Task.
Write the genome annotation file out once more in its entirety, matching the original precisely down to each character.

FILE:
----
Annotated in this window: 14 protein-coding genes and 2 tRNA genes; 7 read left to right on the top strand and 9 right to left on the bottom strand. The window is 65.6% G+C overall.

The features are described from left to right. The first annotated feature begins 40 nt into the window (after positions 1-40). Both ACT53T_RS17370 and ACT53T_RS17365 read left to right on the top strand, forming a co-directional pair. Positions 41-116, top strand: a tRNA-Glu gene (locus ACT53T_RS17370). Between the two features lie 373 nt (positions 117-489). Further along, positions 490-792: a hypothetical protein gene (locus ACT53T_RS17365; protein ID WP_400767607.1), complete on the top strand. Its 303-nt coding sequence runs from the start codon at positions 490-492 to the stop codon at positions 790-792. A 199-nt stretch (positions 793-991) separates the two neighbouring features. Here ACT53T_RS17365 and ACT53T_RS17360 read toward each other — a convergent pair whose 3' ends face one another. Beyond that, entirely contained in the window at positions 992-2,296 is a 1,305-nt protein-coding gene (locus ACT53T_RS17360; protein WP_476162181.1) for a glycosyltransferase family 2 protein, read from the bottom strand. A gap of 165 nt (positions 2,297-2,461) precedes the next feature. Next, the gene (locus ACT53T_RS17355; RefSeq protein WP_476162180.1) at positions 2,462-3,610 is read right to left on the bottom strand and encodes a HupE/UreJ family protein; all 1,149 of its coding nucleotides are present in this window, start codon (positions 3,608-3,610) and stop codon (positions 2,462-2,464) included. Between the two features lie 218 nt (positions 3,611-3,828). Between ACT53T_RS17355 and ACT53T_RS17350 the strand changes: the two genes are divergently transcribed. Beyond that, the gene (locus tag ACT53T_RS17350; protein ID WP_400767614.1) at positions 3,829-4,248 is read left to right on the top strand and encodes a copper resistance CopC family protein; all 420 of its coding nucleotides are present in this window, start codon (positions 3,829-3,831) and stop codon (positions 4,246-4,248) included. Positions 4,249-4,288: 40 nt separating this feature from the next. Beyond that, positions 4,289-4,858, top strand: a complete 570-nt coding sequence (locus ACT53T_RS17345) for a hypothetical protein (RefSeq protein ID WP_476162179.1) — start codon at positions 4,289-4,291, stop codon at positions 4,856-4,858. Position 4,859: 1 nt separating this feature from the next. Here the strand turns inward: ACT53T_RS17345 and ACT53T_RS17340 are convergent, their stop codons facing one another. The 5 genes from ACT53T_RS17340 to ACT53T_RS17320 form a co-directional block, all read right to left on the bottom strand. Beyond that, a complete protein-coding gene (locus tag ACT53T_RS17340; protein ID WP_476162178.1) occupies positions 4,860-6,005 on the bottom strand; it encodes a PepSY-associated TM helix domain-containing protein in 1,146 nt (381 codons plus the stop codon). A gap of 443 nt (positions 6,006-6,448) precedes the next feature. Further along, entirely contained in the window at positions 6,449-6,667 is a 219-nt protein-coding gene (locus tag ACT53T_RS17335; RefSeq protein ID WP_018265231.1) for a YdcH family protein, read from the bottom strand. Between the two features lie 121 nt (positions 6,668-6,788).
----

Annotated in this window: 14 protein-coding genes and 2 tRNA genes; 7 read left to right on the top strand and 9 right to left on the bottom strand. The window is 65.6% G+C overall.

The features are described from left to right. The first annotated feature begins 40 nt into the window (after positions 1-40). Both ACT53T_RS17370 and ACT53T_RS17365 read left to right on the top strand, forming a co-directional pair. Positions 41-116, top strand: a tRNA-Glu gene (locus ACT53T_RS17370). Between the two features lie 373 nt (positions 117-489). Further along, positions 490-792: a hypothetical protein gene (locus ACT53T_RS17365; protein ID WP_400767607.1), complete on the top strand. Its 303-nt coding sequence runs from the start codon at positions 490-492 to the stop codon at positions 790-792. A 199-nt stretch (positions 793-991) separates the two neighbouring features. Here ACT53T_RS17365 and ACT53T_RS17360 read toward each other — a convergent pair whose 3' ends face one another. Beyond that, entirely contained in the window at positions 992-2,296 is a 1,305-nt protein-coding gene (locus ACT53T_RS17360; protein WP_476162181.1) for a glycosyltransferase family 2 protein, read from the bottom strand. A gap of 165 nt (positions 2,297-2,461) precedes the next feature. Next, the gene (locus ACT53T_RS17355; RefSeq protein WP_476162180.1) at positions 2,462-3,610 is read right to left on the bottom strand and encodes a HupE/UreJ family protein; all 1,149 of its coding nucleotides are present in this window, start codon (positions 3,608-3,610) and stop codon (positions 2,462-2,464) included. Between the two features lie 218 nt (positions 3,611-3,828). Between ACT53T_RS17355 and ACT53T_RS17350 the strand changes: the two genes are divergently transcribed. Beyond that, the gene (locus tag ACT53T_RS17350; protein ID WP_400767614.1) at positions 3,829-4,248 is read left to right on the top strand and encodes a copper resistance CopC family protein; all 420 of its coding nucleotides are present in this window, start codon (positions 3,829-3,831) and stop codon (positions 4,246-4,248) included. Positions 4,249-4,288: 40 nt separating this feature from the next. Beyond that, positions 4,289-4,858, top strand: a complete 570-nt coding sequence (locus ACT53T_RS17345) for a hypothetical protein (RefSeq protein ID WP_476162179.1) — start codon at positions 4,289-4,291, stop codon at positions 4,856-4,858. Position 4,859: 1 nt separating this feature from the next. Here the strand turns inward: ACT53T_RS17345 and ACT53T_RS17340 are convergent, their stop codons facing one another. The 5 genes from ACT53T_RS17340 to ACT53T_RS17320 form a co-directional block, all read right to left on the bottom strand. Beyond that, a complete protein-coding gene (locus tag ACT53T_RS17340; protein ID WP_476162178.1) occupies positions 4,860-6,005 on the bottom strand; it encodes a PepSY-associated TM helix domain-containing protein in 1,146 nt (381 codons plus the stop codon). A gap of 443 nt (positions 6,006-6,448) precedes the next feature. Further along, entirely contained in the window at positions 6,449-6,667 is a 219-nt protein-coding gene (locus tag ACT53T_RS17335; RefSeq protein ID WP_018265231.1) for a YdcH family protein, read from the bottom strand. Between the two features lie 121 nt (positions 6,668-6,788).